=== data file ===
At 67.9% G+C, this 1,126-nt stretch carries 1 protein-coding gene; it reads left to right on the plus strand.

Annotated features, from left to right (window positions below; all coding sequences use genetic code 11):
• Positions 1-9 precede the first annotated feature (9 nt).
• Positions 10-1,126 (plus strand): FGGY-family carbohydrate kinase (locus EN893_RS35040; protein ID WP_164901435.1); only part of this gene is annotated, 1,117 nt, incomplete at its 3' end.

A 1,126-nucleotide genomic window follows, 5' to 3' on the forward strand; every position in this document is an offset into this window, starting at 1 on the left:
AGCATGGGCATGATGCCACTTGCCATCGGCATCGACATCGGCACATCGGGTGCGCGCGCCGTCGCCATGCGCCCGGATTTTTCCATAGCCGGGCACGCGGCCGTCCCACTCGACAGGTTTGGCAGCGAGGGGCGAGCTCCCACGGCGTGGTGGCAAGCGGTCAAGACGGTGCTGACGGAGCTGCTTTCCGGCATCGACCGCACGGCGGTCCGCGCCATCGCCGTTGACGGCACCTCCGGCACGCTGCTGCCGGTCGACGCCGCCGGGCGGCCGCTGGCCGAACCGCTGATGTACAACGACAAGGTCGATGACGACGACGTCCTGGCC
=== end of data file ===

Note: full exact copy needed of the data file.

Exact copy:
At 67.9% G+C, this 1,126-nt stretch carries 1 protein-coding gene; it reads left to right on the plus strand.

Annotated features, from left to right (window positions below; all coding sequences use genetic code 11):
• Positions 1-9 precede the first annotated feature (9 nt).
• Positions 10-1,126 (plus strand): FGGY-family carbohydrate kinase (locus EN893_RS35040; protein ID WP_164901435.1); only part of this gene is annotated, 1,117 nt, incomplete at its 3' end.

A 1,126-nucleotide genomic window follows, 5' to 3' on the forward strand; every position in this document is an offset into this window, starting at 1 on the left:
AGCATGGGCATGATGCCACTTGCCATCGGCATCGACATCGGCACATCGGGTGCGCGCGCCGTCGCCATGCGCCCGGATTTTTCCATAGCCGGGCACGCGGCCGTCCCACTCGACAGGTTTGGCAGCGAGGGGCGAGCTCCCACGGCGTGGTGGCAAGCGGTCAAGACGGTGCTGACGGAGCTGCTTTCCGGCATCGACCGCACGGCGGTCCGCGCCATCGCCGTTGACGGCACCTCCGGCACGCTGCTGCCGGTCGACGCCGCCGGGCGGCCGCTGGCCGAACCGCTGATGTACAACGACAAGGTCGATGACGACGACGTCCTGGCC